With 68 different electrical accounts in four different classifications, Kuhls said county-run facilities are expected to consume about 10 million kilowatt hours of electricity costing about $1 million this fiscal year, meaning these projects would eventually save about 20 percent of the county’s electrical costs.
Councilman George Patchell noted that as the county’s negotiated power costs rise over the coming years, however, the percentage of savings will increase as well.
Kuhls did note, however, that the Highlands site has some issues, including a lack of three-phase electric service which would be required as well as easements from three property owners for the proposed route of electrical transmission lines. To mitigate the impact of those issues, the PPA allows for up to $350,000 in electrical service upgrades paid for by Solar City.
Should the costs of upgrades exceed $350,000, the PPA would allow Solar City to renegotiate the price per kilowatt hour. County attorney Jason Alliance told the council that he does not believe the costs of easements should approach that amount, when compared to prior examples, and initial conversations have been made with the property owners.
Councilman Alan McCarthy asked the assembled officials what the capital cost of the project was if the county were to do it alone, to which they didn’t have an immediate answer. He also asked whether Solar City would upgrade the array as improved technology became available. While Solar City won’t upgrade the solar panels for free, it does have minimum production requirements that it will have to meet throughout the contract, officials said.
Councilman Dan Schneckenburger inquired as to why the array was limited to 10 acres at the Highlands site when three times that much is available. Officials responded that any larger of a project would require approval from the Maryland Public Service Commission, which could be a lengthy and cumbersome process.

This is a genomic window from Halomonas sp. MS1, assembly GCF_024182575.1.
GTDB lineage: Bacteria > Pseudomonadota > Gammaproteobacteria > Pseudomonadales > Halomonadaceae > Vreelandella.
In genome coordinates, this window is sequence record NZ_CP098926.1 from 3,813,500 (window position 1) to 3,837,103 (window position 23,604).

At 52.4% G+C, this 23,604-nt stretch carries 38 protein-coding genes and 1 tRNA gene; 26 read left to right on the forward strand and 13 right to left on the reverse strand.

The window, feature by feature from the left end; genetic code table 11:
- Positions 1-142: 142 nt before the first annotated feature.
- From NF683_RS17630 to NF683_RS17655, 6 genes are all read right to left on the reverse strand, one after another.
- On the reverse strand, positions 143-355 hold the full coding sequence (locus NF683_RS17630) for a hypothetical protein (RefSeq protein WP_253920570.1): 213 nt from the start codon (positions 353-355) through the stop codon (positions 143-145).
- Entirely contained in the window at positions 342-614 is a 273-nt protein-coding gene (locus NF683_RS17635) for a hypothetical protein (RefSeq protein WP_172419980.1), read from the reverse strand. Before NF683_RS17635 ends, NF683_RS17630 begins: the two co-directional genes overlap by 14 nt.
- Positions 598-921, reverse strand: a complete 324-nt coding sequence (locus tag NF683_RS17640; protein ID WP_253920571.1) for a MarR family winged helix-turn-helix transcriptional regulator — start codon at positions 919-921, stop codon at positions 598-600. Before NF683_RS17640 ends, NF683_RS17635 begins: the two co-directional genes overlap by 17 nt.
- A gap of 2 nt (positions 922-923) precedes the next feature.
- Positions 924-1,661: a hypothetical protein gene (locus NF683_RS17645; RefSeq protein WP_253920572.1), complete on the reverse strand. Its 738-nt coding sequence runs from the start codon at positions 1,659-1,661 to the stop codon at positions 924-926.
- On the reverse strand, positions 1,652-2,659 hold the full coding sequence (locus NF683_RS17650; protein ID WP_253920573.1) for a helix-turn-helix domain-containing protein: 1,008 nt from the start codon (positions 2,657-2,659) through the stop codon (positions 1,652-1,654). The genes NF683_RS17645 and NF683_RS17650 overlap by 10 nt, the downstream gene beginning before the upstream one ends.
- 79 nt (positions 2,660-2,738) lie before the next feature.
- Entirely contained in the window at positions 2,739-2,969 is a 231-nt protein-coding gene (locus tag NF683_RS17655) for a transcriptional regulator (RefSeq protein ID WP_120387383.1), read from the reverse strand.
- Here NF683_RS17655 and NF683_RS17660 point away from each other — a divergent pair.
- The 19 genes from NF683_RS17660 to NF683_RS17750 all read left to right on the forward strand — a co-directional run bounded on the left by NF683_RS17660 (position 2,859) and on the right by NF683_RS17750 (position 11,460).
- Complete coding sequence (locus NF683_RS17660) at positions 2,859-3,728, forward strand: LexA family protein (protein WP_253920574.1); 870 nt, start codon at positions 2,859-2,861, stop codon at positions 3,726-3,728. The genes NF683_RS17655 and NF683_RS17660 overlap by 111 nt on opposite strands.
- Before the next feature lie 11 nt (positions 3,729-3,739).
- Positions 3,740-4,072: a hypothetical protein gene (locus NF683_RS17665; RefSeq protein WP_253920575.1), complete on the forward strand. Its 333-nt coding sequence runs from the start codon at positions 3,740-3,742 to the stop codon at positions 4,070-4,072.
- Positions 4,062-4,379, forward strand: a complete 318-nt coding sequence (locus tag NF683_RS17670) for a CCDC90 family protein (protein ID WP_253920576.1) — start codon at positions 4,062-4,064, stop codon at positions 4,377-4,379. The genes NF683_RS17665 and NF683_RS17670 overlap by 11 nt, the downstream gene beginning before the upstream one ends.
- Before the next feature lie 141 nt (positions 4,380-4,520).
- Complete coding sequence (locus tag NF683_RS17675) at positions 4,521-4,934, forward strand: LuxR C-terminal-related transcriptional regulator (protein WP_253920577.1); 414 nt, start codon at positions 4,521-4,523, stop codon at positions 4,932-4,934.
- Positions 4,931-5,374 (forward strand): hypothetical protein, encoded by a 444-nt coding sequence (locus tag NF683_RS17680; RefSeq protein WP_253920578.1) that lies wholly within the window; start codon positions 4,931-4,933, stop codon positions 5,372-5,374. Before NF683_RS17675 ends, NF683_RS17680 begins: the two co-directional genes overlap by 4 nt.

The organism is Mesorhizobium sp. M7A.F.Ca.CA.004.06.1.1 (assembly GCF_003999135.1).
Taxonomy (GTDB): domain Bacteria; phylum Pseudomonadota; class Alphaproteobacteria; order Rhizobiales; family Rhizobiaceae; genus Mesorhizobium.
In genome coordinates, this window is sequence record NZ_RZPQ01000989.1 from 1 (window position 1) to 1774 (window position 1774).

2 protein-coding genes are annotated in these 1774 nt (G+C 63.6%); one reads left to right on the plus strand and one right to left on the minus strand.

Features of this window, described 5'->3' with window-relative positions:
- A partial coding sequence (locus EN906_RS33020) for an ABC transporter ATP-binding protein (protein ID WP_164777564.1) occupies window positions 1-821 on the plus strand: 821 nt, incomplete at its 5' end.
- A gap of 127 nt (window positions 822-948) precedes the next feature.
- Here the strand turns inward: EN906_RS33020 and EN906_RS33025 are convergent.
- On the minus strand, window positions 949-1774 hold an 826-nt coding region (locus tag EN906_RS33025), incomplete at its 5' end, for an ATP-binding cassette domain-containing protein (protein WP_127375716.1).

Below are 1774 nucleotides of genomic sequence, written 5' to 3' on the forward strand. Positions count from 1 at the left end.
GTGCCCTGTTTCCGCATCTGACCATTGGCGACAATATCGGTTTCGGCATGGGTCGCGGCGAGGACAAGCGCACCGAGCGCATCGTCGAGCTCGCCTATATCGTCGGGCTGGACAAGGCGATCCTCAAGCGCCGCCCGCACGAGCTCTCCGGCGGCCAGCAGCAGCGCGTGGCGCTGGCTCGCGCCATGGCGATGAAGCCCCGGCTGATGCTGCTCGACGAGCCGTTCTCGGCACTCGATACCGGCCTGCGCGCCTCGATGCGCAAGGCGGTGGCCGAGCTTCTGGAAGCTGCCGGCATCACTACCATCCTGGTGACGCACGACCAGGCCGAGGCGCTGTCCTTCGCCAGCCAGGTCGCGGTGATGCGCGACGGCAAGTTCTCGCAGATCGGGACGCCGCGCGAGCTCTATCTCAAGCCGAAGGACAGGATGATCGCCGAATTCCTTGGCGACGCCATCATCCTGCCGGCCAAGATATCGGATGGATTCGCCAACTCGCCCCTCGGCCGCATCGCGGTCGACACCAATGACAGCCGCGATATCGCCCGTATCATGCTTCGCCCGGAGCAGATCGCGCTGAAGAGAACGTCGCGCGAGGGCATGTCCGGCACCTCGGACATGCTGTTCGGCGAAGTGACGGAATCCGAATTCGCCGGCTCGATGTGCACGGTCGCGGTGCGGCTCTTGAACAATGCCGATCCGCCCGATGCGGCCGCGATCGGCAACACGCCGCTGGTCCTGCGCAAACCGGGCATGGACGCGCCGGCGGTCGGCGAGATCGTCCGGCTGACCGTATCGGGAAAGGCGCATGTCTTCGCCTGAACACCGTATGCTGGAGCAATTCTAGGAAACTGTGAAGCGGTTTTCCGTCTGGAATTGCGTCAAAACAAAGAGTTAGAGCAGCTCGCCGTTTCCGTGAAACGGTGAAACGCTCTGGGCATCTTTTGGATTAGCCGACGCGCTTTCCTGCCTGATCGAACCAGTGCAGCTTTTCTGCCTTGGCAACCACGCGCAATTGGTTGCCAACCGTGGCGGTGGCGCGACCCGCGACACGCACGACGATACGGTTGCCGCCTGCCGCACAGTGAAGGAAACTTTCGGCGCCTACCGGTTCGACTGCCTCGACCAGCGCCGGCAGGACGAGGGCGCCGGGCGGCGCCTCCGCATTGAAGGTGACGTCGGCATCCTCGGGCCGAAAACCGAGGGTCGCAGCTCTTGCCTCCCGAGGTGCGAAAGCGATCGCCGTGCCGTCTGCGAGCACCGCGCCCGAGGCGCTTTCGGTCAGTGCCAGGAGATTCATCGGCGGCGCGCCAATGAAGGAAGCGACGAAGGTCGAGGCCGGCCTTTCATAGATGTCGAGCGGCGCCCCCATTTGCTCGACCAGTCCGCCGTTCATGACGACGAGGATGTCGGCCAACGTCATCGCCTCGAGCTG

“We don’t want to become what is designated as a ‘solar supplier,’” Allison said. “Then we would be required to go through the PSC. So there’s a limit on how much we can generate.”
Schneckenburger also asked if there were any other facilities or countyowned land where more arrays could be built to capture more savings.
“I’m a big lover of using the 12 acres at the (new Cecil County Animal Services shelter off Route 213) or some portion of that,” Kuhls said.
Several council members inquired about placing solar arrays on or near the Cecil County Detention Center, but officials noted that environmental constraints, such as critical areas and floodplains, exist at that site. More sites would be analyzed for appropriate use though.
While he was supportive of the growth of solar projects, Council President Robert Hodge advised everyone to be cautious when estimating potential savings.
“There probably will be significant savings upfront and it will stabilize our electrical costs, but our electric bills will probably still go up over time because the bills are made up of more than power costs,” he said. “There’s a distribution cost, there’s taxes and there’s a lot of extra garbage on electric bills that we won’t be able to control.”
Two more solar arrays, like this one in Bay View, will be built for Cecil County at sites in the Elkton area over the next year, further expanding solar energy production here.